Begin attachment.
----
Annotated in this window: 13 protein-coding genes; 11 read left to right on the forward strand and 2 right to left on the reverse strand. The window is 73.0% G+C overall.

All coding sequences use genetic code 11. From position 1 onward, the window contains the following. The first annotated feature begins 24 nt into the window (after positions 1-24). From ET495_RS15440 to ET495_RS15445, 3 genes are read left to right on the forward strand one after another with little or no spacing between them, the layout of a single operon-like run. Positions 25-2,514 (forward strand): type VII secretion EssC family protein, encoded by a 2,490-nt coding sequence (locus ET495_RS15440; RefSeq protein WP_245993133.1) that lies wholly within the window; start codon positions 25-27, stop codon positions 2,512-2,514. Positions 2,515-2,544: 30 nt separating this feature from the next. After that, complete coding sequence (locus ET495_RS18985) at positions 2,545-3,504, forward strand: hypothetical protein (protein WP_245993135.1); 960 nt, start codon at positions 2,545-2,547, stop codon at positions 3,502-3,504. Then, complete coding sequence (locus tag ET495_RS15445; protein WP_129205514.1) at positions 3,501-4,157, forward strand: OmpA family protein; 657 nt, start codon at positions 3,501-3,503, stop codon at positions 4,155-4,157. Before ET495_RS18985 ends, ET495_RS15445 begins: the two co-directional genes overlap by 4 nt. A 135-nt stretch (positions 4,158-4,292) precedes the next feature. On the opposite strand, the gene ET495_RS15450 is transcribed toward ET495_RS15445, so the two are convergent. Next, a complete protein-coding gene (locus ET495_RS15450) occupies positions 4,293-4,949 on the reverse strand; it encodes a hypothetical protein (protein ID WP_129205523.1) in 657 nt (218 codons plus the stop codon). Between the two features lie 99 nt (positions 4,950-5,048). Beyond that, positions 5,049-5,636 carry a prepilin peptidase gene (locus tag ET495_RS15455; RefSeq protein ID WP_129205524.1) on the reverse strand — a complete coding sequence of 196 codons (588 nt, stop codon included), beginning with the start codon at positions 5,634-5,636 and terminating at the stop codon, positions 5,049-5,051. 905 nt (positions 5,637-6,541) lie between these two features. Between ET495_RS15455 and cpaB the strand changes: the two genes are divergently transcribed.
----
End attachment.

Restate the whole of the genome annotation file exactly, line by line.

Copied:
Annotated in this window: 13 protein-coding genes; 11 read left to right on the forward strand and 2 right to left on the reverse strand. The window is 73.0% G+C overall.

All coding sequences use genetic code 11. From position 1 onward, the window contains the following. The first annotated feature begins 24 nt into the window (after positions 1-24). From ET495_RS15440 to ET495_RS15445, 3 genes are read left to right on the forward strand one after another with little or no spacing between them, the layout of a single operon-like run. Positions 25-2,514 (forward strand): type VII secretion EssC family protein, encoded by a 2,490-nt coding sequence (locus ET495_RS15440; RefSeq protein WP_245993133.1) that lies wholly within the window; start codon positions 25-27, stop codon positions 2,512-2,514. Positions 2,515-2,544: 30 nt separating this feature from the next. After that, complete coding sequence (locus ET495_RS18985) at positions 2,545-3,504, forward strand: hypothetical protein (protein WP_245993135.1); 960 nt, start codon at positions 2,545-2,547, stop codon at positions 3,502-3,504. Then, complete coding sequence (locus tag ET495_RS15445; protein WP_129205514.1) at positions 3,501-4,157, forward strand: OmpA family protein; 657 nt, start codon at positions 3,501-3,503, stop codon at positions 4,155-4,157. Before ET495_RS18985 ends, ET495_RS15445 begins: the two co-directional genes overlap by 4 nt. A 135-nt stretch (positions 4,158-4,292) precedes the next feature. On the opposite strand, the gene ET495_RS15450 is transcribed toward ET495_RS15445, so the two are convergent. Next, a complete protein-coding gene (locus ET495_RS15450) occupies positions 4,293-4,949 on the reverse strand; it encodes a hypothetical protein (protein ID WP_129205523.1) in 657 nt (218 codons plus the stop codon). Between the two features lie 99 nt (positions 4,950-5,048). Beyond that, positions 5,049-5,636 carry a prepilin peptidase gene (locus tag ET495_RS15455; RefSeq protein ID WP_129205524.1) on the reverse strand — a complete coding sequence of 196 codons (588 nt, stop codon included), beginning with the start codon at positions 5,634-5,636 and terminating at the stop codon, positions 5,049-5,051. 905 nt (positions 5,637-6,541) lie between these two features. Between ET495_RS15455 and cpaB the strand changes: the two genes are divergently transcribed.